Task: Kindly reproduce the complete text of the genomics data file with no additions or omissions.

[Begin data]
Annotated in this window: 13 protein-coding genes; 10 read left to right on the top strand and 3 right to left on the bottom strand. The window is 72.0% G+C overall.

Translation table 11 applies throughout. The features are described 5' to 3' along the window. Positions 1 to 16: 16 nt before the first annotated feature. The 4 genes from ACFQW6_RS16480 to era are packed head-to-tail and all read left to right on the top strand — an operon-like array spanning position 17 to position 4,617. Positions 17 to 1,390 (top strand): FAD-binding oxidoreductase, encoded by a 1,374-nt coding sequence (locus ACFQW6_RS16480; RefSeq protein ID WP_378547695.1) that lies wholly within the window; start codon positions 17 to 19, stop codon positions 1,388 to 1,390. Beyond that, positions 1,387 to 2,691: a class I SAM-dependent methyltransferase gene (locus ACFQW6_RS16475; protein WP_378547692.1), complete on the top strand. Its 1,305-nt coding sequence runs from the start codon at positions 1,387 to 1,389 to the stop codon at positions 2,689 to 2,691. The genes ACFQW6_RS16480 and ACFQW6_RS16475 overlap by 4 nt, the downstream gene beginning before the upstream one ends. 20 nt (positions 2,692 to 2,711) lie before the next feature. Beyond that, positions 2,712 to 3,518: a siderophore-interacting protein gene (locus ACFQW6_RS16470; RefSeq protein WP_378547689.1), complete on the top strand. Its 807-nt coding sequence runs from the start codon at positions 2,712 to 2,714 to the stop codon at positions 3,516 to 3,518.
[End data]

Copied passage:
Annotated in this window: 13 protein-coding genes; 10 read left to right on the top strand and 3 right to left on the bottom strand. The window is 72.0% G+C overall.

Translation table 11 applies throughout. The features are described 5' to 3' along the window. Positions 1 to 16: 16 nt before the first annotated feature. The 4 genes from ACFQW6_RS16480 to era are packed head-to-tail and all read left to right on the top strand — an operon-like array spanning position 17 to position 4,617. Positions 17 to 1,390 (top strand): FAD-binding oxidoreductase, encoded by a 1,374-nt coding sequence (locus ACFQW6_RS16480; RefSeq protein ID WP_378547695.1) that lies wholly within the window; start codon positions 17 to 19, stop codon positions 1,388 to 1,390. Beyond that, positions 1,387 to 2,691: a class I SAM-dependent methyltransferase gene (locus ACFQW6_RS16475; protein WP_378547692.1), complete on the top strand. Its 1,305-nt coding sequence runs from the start codon at positions 1,387 to 1,389 to the stop codon at positions 2,689 to 2,691. The genes ACFQW6_RS16480 and ACFQW6_RS16475 overlap by 4 nt, the downstream gene beginning before the upstream one ends. 20 nt (positions 2,692 to 2,711) lie before the next feature. Beyond that, positions 2,712 to 3,518: a siderophore-interacting protein gene (locus ACFQW6_RS16470; RefSeq protein WP_378547689.1), complete on the top strand. Its 807-nt coding sequence runs from the start codon at positions 2,712 to 2,714 to the stop codon at positions 3,516 to 3,518.